Brian Gaffney’s summer still spectacular

Brian Gaffney overcame a tough lie on the first hole to shoot a 4-under 68 on Sunday.

A week after playing in the U.S. Open in nearby San Francisco, Brian Gaffney is off to a hot start in his quest to make the PGA Championship.

By T.J. Auclair, Interactive Producer

SEASIDE, Calif. – The last few weeks have been dreamlike for New Jersey native Brian Gaffney.

First, the 41-year-old PGA Head Professional from Rumson Country Club made it through two stages of qualifying to earn a spot in the 112th U.S. Open at Olympic Club. He missed the cut in his first U.S. Open with rounds of 77-78, but just getting there was impressive.

Fast forward a little over a week, and now Gaffney is competing roughly two hours north of San Francisco at Bayonet Black Horse on the Monterey Peninsula in the 45th PGA Professional National Championship.

And he’s off to a magnificent start.

Wielding a hot putter in the first round at Black Horse Sunday, Gaffney shot a 4-under 68, which left him two shots behind leader and three-time National Champion Mike Small.

“My start was nice,” said Gaffney, who had five birdies and one bogey. "I putted particularly well today. On this golf course, I knew two things were going to happen – I was going to hit it into a divot at some point and also, these bunkers have these little fingers in them, I knew somewhere along the line I was going to be hurt by that.”

That hunch was confirmed rather quickly. At the 418-yard, par-4 10th hole – his first of the day – Gaffney’s tee shot found a divot in the fairway. That left him with a tough lie, resulting in a squirrely second shot that, you guessed it, found one of those fingers in a greenside bunker.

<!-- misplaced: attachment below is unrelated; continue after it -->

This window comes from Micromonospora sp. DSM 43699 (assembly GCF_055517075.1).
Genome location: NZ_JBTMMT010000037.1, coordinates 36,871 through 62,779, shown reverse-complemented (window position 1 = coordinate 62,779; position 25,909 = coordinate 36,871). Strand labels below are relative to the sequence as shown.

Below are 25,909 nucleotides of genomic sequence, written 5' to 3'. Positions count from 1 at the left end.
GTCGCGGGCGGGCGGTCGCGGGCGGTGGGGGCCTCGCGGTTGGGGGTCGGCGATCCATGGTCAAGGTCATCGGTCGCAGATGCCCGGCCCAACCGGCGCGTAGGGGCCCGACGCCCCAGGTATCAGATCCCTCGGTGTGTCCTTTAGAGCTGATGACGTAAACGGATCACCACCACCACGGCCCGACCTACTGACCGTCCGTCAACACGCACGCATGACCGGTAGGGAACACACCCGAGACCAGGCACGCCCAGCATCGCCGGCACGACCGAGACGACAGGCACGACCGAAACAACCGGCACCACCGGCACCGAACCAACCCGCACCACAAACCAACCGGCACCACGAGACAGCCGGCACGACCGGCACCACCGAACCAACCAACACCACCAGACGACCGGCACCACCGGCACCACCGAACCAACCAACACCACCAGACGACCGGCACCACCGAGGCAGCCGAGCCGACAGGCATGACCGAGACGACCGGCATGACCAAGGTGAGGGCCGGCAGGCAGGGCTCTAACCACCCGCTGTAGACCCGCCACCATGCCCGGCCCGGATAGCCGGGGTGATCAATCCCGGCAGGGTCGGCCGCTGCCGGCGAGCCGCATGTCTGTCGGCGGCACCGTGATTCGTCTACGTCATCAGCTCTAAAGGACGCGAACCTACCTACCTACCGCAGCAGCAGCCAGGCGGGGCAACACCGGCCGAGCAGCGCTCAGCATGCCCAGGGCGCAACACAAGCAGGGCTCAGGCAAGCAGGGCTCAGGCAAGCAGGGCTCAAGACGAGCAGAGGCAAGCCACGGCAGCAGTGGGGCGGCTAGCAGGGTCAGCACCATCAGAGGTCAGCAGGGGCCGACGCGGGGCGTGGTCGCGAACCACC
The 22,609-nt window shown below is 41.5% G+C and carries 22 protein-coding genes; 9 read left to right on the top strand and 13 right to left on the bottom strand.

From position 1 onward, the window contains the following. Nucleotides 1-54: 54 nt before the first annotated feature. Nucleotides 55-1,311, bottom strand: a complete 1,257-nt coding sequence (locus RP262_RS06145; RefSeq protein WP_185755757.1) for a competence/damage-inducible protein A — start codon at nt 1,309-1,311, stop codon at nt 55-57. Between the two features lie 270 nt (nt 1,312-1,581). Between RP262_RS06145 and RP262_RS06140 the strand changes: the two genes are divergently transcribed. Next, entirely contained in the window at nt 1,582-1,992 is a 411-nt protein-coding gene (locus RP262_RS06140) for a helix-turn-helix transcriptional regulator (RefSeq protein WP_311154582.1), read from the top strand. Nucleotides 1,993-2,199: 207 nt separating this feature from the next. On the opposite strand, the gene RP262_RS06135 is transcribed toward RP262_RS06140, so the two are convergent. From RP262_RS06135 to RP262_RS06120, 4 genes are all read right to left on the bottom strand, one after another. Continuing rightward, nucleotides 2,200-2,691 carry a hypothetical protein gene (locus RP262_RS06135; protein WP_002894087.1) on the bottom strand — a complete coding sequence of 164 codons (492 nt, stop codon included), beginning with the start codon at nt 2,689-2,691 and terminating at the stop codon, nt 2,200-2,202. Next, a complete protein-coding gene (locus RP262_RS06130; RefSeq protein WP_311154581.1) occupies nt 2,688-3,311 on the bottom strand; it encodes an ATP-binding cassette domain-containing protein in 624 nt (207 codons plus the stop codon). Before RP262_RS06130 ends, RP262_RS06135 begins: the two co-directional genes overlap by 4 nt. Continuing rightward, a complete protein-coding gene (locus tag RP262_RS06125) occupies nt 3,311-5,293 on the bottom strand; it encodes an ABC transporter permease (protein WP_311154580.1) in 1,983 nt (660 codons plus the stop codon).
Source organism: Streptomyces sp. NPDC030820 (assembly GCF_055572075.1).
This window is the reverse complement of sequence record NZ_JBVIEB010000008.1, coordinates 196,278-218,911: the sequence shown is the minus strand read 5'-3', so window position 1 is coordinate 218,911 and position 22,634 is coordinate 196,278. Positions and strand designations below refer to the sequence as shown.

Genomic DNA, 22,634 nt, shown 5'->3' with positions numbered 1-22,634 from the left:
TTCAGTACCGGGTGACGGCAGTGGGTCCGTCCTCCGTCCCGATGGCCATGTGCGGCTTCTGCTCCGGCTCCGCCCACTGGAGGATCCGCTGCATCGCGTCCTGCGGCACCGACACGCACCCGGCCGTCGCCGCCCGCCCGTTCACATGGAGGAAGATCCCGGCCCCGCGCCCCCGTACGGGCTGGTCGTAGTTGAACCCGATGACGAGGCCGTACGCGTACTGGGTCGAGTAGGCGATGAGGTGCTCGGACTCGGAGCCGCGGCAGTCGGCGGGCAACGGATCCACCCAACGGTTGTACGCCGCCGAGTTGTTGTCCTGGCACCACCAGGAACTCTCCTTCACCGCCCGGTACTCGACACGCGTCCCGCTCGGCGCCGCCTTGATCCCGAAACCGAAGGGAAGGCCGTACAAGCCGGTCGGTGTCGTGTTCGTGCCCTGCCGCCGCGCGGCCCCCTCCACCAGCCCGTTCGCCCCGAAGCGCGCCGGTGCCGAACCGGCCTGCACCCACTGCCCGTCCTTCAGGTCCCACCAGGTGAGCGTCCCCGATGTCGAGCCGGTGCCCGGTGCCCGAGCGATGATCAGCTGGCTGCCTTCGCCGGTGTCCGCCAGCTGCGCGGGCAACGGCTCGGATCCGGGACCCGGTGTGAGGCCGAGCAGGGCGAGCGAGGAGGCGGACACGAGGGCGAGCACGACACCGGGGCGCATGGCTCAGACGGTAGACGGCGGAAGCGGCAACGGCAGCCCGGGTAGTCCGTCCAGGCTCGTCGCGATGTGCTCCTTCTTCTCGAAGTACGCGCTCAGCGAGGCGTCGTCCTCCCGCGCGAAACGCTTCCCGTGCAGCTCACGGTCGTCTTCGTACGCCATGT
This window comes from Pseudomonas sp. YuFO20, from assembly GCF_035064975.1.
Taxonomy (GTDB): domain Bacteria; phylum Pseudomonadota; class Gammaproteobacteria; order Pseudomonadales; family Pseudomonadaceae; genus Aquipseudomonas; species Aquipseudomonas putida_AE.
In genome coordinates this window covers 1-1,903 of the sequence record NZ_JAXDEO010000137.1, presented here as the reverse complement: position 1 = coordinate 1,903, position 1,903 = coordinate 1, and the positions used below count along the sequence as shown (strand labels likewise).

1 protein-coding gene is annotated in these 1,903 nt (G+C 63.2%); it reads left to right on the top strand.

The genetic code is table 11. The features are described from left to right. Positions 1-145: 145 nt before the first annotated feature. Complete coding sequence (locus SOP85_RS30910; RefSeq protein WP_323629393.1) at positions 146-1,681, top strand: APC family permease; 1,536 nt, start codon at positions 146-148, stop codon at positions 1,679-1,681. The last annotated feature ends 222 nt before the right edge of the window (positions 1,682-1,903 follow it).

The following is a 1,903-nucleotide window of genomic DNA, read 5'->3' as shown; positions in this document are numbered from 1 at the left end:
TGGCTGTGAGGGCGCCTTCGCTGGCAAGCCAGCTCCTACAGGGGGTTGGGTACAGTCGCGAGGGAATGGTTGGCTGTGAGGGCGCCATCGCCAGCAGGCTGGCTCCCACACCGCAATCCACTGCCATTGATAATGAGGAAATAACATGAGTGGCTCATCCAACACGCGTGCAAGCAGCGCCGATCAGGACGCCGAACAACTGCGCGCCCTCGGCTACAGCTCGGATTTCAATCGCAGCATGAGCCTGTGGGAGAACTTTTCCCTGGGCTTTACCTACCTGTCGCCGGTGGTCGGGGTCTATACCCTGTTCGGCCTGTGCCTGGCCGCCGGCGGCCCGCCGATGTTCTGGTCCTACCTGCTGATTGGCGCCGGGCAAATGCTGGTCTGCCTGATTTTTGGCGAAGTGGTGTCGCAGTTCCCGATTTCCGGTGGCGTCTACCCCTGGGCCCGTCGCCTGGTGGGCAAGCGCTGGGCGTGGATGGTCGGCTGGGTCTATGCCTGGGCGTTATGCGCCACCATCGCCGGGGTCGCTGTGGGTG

“I couldn’t hit it at the flag,” he said. “I thought, ‘This is pretty bad, statistically, to have this happen on the first hole.’ Obviously, it all ended up working out well. But, my putting was exceptional. It saved me today.”

Gaffney bounced back with birdies at Nos. 12, 16 and 18 to make the turn in 2-under 34. He was bogey free on his back nine and picked up consecutive birdies at Nos. 6 and 7.

It was a solid start no doubt, but Gaffney isn’t about to get ahead of himself.

“To get through this first round where I’ll still be in the hunt is great,” he said. “There’s still a long way to go. I’ve got a couple of goals, but this is a nice start.”

One of those goals is to sneak back into the PGA Championship, a sweet bonus the top 20 National Championship finishers receive.

Gaffney has been there twice – at Valhalla in 2000 and at Hazeltine in 2009. He missed the cut both times, but seems to be riding high on confidence after his U.S. Open start.

“It’s been an awesome couple of weeks for me,” he said. “It feels a little weird because there was that gap in between the U.S. Open and this week. I feel like I should have been working, sending emails or doing something more productive than just practicing. It feels a little bit selfish being out here. I’m alone out here right now, so I figure on the opposite end of all that, I should take advantage the best I can of this opportunity.

“The U.S. Open golf course was different from anything I’ve ever touched,” Gaffney added. “I’ve played in a couple of PGA Championships and I was fortunate to have been there, but the U.S. Open was unreal. You had to shape the ball right to left and left to right. Most of the golf we play is just there – it doesn’t force you to do much differently.”

Gaffney admitted he figured he’d get a little break in the level of difficulty from Olympic Club to Bayonet Black Horse, but that thought evaporated after a chat with a two-time PGA Tour winner.

“I thought it would be a relief to come here to Bayonet Black Horse after playing Olympic Club,” he said. “But I had lunch with Jason Dufner one day and I was telling him where I was going. He said, ‘Wow. You think Olympic is tough, that place [Bayonet Black Horse] is impossible.’ I thought, ‘Great!’”

So what was his biggest highlight at Olympic Club?

“One day I was walking off the range and it was the first time I felt like, not that I belonged, but that I made it,” he said. “That really made me feel good. It was like, ‘I can’t believe I made it.’ As the week went on and I missed the cut, I realized that I want to get back there really badly. I’m not going to win it, but I know I can make the cut. I’m sure every guy says that, but I know I can make the cut and I really want to try and get another shot at that.”